The credit spread is a spread trade where the trader placing the trade ‘sells’ an option closer to the money (where the stock being used currently resides) and then purchases another option behind it – or further away from the money than the one being sold. The purpose of the the purchased option is to provide ‘covererage’ or ‘insurance’ from a move against the the position – and by having this ‘coverage’ in place, the trader can create a limited loss position.

On the other side of the coin is the debit spread. With this trade the non directional trader putting this position on ‘buys’ an option closer to the money from where the stock being used currently resides – then sells another option behind it – or further out of the money. The option that is sold is done so to help reduce the risk presented by the option being bought – as it brings some credit into the account to off set the debit made by the trade.

In the same say as the additional option in the credit spread helped to keep that position one which had ‘limited’ losses – the additional option in the debit spread keeps that position from the potential of unlimited gains – making it a limited gain position.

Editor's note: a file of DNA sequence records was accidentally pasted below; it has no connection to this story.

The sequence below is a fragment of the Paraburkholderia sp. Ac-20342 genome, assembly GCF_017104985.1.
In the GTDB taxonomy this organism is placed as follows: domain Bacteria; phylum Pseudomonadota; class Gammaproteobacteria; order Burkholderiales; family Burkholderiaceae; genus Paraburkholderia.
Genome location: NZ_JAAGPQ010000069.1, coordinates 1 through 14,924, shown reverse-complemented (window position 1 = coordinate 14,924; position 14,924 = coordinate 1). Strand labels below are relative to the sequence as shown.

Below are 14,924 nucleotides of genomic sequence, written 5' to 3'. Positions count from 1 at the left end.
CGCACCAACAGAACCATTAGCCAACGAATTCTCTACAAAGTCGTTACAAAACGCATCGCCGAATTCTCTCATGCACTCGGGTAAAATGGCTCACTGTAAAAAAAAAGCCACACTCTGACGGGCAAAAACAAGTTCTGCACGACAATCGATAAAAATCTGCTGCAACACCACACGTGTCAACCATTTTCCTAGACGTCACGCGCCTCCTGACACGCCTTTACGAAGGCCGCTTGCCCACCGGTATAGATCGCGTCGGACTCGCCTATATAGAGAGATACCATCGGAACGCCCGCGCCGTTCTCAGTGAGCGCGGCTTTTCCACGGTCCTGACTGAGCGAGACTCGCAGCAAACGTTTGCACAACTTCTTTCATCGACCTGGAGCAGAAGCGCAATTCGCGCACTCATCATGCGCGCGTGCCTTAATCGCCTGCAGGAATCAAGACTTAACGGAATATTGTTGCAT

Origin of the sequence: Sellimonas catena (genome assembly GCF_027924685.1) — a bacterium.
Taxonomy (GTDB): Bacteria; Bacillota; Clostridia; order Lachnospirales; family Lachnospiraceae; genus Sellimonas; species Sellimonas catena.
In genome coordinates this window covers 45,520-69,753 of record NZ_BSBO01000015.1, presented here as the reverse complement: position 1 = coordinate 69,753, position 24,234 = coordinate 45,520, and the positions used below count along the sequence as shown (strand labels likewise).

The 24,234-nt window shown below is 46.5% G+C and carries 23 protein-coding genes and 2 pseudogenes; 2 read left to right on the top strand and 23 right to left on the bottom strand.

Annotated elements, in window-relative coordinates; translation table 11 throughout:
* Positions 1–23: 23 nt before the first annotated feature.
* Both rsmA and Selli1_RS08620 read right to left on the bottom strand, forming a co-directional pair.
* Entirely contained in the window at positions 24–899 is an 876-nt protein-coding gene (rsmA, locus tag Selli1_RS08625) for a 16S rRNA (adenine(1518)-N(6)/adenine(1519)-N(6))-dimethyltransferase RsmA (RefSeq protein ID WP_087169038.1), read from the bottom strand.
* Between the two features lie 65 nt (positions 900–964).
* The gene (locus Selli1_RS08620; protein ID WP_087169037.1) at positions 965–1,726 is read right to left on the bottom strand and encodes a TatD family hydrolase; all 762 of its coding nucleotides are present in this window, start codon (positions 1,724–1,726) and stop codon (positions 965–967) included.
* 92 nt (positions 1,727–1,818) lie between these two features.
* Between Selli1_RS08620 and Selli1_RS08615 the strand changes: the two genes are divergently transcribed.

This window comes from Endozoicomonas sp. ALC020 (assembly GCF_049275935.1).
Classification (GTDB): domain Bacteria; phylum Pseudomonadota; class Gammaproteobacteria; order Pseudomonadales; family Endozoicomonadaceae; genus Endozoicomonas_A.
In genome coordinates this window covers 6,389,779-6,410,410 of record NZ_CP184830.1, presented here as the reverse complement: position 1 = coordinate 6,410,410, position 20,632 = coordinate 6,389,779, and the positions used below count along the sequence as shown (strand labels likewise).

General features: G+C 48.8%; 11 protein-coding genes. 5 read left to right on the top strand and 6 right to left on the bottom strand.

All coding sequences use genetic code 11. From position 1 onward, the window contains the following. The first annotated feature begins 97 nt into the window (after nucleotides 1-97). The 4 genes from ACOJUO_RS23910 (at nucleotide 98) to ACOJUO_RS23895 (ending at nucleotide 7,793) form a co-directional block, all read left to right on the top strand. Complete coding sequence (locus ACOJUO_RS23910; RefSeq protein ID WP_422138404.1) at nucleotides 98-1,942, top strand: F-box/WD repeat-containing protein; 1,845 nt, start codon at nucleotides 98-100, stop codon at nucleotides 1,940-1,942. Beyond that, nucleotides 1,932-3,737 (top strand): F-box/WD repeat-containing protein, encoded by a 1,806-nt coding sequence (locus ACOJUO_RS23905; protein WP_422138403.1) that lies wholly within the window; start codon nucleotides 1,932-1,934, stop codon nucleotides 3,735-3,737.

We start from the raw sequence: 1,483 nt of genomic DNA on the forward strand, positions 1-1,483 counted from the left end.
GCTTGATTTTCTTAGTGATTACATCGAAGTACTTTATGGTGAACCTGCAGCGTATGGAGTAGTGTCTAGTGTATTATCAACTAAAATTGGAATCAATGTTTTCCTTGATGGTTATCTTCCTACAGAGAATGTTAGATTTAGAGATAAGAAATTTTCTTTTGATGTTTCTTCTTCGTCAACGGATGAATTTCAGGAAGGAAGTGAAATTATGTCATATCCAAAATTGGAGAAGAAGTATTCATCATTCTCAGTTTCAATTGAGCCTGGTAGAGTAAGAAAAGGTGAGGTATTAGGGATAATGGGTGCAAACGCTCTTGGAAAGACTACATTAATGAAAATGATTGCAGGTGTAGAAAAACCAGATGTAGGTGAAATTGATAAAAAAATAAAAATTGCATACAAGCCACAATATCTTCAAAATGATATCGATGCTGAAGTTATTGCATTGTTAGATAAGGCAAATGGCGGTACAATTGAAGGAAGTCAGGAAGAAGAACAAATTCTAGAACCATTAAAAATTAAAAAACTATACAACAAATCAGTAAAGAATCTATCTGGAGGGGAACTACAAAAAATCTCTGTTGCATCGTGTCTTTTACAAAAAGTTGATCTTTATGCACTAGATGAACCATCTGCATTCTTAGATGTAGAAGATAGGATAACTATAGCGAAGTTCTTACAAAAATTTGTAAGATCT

The bull call spread is a debit spread – placed by an option trader who is bullish on whatever underlying is being used for the position.

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Iron Condor Strategy

to fat to fly?

The iron condor strategy is the perfect trade for range bound mostly trend-less markets. This is an option spread strategy that allows the option trader to take advantage of the passing of time as the the iron condor spread generates it’s profits from theta decay – or – the out of the money options which were bought / sold losing their value over time.

The iron condor is created by placing two credit spreads – or vertical spreads – on the outer ranges of the area on the underlying chart where the underlying is not expected to move to during the timeframe of the trade. On the upper end of the trade a bear call spread credit spread is placed – a trade which benefits from a slightly bullish to neutral to bearish movement on the stock or underlying. On the lower end we can find a bull put spread – a credit spread position that makes it’s profits from a slightly bearish to neutral to bullish market scenario.

While the trade is in progress, as long as the stock from which the iron condor was built from does not move too far too fast – and remains within the area on the chart between the two sold vertical spreads – this trade will be profitable.